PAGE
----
These changes are a good way to encourage more competition and ensure that trustees have access to better information when making choices.

In particular, the mandatory requirement for a tender of fiduciary management services will reduce the competitive advantage that investment consultancies have. They will also need to provide explicit warnings that they are marketing their own fiduciary offering, and that others are available.

The unintended consequence of this regulation maybe that investment consultancies with a fiduciary management service will be reluctant to offer fiduciary management services, if there is a risk of losing the client, given the significant set up costs incurred when onboarding a client. However, this should encourage these firms to improve the quality of their service in order to ensure they have the best chance of retaining clients that consider fiduciary management.

Those firms that already provide fiduciary manager reviews are at an advantage as they have expertise to scale up this side of the business, but those not previously involved may consider this as an opportunity for adding new services.

From a trustee’s perspective, it should help to give them a better understanding of the fiduciary management market in order to make a more informed decision when choosing a fiduciary manager. However, the cost of running such an exercise can be expensive and at the moment and there are only a handful of firms that offer a review of fiduciary managers. Therefore, it may prove challenging for some schemes that have a limited budget. The CMA should consider this before any details are made final as it could force some schemes to rule out fiduciary management altogether, on the grounds of cost of conducting a review of different providers, even if it could be the best option for them.

Greater guidance from The Pensions Regulator is welcomed to help trustees make more informed decisions when tendering for investment or fiduciary management services. We believe that this will be helpful to trustees in getting the most out of the tender process, especially for smaller schemes who may have limited experience of running such exercises.

Our view on better transparency on fees charged by fiduciary managers is that, it will help trustees understand what they are paying for to assess value for money but also could allow comparison between different providers to be easier. This could form a good basis of negotiation for trustees. The requirement to standardise reporting of performance should help trustees to make easier comparisons of consultancies and fiduciary managers.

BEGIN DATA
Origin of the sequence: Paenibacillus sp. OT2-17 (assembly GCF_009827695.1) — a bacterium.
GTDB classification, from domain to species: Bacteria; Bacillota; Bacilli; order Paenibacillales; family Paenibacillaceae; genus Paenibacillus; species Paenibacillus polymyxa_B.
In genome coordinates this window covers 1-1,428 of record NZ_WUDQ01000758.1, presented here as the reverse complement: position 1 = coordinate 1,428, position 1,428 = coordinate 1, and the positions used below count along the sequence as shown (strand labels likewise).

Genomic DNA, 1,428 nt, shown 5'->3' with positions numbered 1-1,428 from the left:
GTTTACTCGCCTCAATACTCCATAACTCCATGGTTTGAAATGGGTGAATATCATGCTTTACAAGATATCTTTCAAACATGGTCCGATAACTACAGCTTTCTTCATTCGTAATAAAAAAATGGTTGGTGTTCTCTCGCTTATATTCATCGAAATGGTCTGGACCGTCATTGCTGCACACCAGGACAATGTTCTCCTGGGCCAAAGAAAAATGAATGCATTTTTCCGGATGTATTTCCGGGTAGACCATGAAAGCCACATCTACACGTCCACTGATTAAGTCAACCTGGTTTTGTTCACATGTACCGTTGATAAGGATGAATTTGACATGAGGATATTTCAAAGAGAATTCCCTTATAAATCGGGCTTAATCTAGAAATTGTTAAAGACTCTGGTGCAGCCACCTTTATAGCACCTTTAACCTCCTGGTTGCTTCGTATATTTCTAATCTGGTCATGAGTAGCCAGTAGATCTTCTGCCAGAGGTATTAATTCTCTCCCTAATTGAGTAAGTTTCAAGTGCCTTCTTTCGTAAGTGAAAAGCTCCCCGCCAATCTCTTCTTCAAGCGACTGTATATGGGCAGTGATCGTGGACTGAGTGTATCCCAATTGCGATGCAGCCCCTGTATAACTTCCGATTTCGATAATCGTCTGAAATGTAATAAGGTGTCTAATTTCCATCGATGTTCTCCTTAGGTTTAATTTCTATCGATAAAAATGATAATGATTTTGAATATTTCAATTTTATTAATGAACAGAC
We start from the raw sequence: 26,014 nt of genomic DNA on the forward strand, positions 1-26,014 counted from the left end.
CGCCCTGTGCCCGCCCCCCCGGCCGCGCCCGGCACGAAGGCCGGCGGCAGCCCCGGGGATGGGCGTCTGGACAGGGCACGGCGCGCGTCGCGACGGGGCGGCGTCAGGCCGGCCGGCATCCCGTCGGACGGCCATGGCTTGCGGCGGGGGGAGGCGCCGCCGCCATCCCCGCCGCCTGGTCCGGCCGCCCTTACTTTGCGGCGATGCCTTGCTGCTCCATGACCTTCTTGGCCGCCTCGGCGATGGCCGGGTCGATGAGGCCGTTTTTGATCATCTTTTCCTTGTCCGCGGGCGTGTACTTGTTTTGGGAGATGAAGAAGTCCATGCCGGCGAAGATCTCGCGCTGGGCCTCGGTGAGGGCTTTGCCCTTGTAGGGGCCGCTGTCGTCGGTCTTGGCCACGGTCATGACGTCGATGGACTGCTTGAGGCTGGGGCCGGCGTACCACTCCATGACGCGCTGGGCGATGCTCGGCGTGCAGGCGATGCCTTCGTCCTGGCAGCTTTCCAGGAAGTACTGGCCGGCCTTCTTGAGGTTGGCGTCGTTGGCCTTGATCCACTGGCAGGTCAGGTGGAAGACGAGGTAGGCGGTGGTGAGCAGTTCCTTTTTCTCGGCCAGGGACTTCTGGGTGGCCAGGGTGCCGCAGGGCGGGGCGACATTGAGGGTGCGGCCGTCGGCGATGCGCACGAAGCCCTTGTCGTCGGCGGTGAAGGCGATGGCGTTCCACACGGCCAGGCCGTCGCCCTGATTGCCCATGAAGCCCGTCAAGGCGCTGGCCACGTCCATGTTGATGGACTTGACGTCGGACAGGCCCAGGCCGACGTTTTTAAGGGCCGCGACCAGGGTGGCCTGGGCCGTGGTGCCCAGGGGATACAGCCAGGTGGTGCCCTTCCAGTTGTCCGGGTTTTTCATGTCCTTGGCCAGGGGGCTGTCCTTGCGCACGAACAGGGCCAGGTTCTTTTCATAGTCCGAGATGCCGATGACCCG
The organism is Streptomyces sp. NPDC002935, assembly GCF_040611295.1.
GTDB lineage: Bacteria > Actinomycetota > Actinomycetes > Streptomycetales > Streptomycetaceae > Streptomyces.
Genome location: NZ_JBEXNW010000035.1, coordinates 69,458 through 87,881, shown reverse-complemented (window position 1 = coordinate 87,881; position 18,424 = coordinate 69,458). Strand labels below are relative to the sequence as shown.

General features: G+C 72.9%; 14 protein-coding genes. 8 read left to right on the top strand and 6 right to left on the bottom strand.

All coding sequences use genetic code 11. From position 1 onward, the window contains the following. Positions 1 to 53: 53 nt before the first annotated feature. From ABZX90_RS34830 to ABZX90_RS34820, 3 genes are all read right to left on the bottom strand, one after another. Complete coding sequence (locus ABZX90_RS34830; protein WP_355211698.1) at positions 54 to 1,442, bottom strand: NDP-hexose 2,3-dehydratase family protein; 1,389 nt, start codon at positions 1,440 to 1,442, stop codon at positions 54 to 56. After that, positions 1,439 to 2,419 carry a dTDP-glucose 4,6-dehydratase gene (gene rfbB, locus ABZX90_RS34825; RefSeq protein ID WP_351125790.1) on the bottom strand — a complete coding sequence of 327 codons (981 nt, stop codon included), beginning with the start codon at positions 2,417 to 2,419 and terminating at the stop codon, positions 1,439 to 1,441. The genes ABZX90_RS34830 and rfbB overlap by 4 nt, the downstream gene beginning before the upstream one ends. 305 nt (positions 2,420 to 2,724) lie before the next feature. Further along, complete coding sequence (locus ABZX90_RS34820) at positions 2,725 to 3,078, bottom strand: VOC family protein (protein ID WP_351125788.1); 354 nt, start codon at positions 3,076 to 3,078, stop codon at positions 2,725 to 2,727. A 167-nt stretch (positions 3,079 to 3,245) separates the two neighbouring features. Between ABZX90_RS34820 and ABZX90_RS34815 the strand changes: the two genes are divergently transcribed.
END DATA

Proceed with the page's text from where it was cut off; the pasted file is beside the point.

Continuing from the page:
The requirement for trustees to set objectives for investment consultants will mean there is a measureable approach when assessing the performance of the investment services that are provided. This now gives trustees a good way to assess the performance of their investment advisor to see if they are doing a good job, and potentially makes it easier to make comparisons between advisers. The Pensions Regulator will have responsibility for setting guidance on objective setting and we are supportive of this, to encourage investment consultants to improve the quality of the services they provide.

The CMA consultation on these proposals closed on 24 August 2018 and the deadline for its final report is 13 March 2019.

Overall, we are supportive of the CMA’s drive to increase competition as well as increasing the level of transparency among investment consultants and fiduciary managers, in order to provide pension schemes with better outcomes. However, this will need to balanced with a sensible approach and avoid any unintended consequences for pension schemes.